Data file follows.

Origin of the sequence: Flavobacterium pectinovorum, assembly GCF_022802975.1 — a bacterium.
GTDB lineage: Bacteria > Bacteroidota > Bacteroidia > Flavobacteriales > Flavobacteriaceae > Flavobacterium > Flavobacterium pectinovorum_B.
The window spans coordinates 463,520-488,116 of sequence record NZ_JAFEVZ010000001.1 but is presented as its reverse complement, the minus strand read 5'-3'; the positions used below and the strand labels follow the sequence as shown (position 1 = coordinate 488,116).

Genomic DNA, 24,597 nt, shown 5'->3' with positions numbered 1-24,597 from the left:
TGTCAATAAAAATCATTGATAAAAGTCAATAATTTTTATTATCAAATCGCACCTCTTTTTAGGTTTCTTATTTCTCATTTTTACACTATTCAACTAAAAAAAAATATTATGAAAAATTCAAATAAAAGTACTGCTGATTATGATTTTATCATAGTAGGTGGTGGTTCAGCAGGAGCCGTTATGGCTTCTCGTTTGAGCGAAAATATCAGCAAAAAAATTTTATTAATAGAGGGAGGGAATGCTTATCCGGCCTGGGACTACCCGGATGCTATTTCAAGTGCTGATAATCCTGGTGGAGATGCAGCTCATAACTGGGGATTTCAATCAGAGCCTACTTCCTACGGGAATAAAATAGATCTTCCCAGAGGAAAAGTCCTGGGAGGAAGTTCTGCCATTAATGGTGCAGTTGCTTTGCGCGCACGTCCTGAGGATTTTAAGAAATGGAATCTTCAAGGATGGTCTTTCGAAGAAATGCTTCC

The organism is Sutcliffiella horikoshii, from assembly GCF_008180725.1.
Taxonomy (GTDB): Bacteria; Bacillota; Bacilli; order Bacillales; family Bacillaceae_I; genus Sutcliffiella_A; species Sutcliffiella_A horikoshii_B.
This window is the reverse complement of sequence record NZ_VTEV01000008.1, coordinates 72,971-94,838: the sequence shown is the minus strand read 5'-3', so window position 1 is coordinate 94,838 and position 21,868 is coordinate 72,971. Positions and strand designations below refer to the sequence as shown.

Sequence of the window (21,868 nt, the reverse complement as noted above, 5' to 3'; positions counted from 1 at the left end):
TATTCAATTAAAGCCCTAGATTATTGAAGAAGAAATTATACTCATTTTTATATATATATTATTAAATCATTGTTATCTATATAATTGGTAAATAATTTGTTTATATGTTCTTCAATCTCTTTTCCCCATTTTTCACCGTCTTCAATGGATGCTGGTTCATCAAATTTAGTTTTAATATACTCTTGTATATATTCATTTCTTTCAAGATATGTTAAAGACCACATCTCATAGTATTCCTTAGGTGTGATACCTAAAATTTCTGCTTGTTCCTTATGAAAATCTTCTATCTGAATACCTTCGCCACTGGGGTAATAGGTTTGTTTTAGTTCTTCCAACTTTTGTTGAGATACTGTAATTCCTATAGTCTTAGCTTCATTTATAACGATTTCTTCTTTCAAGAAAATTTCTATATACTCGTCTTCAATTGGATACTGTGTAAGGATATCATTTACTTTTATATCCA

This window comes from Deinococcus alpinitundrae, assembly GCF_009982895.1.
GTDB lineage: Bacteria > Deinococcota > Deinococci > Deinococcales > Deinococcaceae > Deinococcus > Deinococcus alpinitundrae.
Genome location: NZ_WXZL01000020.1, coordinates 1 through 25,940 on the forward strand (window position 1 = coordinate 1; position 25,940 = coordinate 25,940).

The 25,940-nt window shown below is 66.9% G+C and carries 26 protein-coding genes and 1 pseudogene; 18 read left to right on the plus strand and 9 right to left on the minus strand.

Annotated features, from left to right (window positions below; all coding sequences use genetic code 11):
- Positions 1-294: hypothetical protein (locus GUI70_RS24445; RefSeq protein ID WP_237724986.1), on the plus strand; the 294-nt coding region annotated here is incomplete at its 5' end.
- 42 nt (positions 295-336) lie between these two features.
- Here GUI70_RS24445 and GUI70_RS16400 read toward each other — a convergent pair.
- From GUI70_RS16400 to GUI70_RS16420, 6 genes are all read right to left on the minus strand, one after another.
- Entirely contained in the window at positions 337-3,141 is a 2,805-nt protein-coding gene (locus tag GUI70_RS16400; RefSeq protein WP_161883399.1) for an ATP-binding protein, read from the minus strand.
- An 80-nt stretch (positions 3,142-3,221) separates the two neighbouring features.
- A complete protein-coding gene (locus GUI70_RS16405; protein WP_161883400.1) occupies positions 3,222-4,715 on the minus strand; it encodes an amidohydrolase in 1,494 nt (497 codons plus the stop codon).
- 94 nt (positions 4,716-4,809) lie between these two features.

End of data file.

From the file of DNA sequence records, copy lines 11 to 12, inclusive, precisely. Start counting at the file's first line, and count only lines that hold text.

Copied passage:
This window comes from Deinococcus alpinitundrae, assembly GCF_009982895.1.
GTDB lineage: Bacteria > Deinococcota > Deinococci > Deinococcales > Deinococcaceae > Deinococcus > Deinococcus alpinitundrae.